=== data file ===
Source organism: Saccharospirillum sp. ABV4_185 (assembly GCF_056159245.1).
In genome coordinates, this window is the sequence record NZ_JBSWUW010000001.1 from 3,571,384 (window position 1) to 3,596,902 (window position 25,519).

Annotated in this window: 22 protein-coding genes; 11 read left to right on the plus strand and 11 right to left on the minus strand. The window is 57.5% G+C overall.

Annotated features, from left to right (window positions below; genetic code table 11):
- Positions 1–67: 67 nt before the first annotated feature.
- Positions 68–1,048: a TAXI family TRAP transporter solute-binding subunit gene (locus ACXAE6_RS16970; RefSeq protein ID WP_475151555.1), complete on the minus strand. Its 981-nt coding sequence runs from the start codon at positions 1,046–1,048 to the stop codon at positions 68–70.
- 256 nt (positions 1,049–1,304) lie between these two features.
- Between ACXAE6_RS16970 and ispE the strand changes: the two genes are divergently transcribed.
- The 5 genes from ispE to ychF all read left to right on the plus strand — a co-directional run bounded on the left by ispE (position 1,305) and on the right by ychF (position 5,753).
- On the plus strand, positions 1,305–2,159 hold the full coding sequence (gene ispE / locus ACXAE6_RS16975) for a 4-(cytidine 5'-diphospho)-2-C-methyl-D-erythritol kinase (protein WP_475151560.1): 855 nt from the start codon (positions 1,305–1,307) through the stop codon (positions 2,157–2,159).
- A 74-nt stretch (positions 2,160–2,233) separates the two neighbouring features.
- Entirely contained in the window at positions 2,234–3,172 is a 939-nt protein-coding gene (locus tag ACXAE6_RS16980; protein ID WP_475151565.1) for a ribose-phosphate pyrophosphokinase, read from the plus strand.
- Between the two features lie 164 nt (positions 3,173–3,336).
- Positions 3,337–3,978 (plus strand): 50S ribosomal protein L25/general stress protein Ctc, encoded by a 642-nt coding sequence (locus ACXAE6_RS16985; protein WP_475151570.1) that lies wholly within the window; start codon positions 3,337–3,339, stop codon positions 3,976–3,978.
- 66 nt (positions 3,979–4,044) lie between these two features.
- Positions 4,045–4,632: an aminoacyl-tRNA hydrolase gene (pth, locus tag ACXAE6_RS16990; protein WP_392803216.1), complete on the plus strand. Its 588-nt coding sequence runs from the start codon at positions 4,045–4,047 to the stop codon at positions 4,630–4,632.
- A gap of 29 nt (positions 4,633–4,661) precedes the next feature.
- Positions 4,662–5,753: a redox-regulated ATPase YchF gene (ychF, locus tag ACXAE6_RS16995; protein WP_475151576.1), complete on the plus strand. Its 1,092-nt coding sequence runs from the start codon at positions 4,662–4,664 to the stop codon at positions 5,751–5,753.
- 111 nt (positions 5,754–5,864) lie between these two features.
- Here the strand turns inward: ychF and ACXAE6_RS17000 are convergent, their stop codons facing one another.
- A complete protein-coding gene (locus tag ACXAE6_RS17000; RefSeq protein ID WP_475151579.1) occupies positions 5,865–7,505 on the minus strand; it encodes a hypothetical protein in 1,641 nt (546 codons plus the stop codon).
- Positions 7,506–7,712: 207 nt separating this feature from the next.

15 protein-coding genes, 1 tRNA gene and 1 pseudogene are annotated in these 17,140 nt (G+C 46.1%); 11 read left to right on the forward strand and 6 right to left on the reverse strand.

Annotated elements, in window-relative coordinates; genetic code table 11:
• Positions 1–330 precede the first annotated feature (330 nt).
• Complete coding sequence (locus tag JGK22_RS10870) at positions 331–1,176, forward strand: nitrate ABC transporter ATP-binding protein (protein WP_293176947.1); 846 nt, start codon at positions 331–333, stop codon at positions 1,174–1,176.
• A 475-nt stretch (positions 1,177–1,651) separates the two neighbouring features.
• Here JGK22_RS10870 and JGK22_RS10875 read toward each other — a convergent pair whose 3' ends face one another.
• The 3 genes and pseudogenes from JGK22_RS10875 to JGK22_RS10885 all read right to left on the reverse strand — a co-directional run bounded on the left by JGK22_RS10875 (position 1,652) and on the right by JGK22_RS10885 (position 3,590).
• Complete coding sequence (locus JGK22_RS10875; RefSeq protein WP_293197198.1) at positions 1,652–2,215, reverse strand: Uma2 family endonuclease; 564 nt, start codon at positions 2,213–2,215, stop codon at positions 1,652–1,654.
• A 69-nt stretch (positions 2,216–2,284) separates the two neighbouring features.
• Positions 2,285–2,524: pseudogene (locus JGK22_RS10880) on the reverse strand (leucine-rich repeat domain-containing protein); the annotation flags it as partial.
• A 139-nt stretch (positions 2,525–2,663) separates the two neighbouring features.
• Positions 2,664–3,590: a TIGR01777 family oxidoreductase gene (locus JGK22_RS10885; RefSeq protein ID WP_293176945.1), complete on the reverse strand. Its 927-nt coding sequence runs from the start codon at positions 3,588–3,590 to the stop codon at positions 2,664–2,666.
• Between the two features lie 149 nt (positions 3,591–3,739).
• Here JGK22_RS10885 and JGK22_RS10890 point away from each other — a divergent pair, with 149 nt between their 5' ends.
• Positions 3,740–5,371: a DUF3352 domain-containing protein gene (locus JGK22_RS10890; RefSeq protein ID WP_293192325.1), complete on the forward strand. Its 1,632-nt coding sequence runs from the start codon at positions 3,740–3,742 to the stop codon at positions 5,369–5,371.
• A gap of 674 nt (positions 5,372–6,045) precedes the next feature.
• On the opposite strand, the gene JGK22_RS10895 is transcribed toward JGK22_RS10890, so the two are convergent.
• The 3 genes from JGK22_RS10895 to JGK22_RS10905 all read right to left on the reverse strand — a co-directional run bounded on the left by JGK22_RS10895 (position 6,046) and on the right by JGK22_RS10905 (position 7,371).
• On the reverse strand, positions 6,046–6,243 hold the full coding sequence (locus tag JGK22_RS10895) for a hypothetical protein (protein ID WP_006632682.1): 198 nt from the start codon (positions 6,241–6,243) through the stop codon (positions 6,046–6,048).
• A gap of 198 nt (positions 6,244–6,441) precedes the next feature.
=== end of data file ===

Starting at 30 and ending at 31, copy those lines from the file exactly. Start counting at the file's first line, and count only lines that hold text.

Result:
• Complete coding sequence (locus JGK22_RS10875; RefSeq protein WP_293197198.1) at positions 1,652–2,215, reverse strand: Uma2 family endonuclease; 564 nt, start codon at positions 2,213–2,215, stop codon at positions 1,652–1,654.
• A 69-nt stretch (positions 2,216–2,284) separates the two neighbouring features.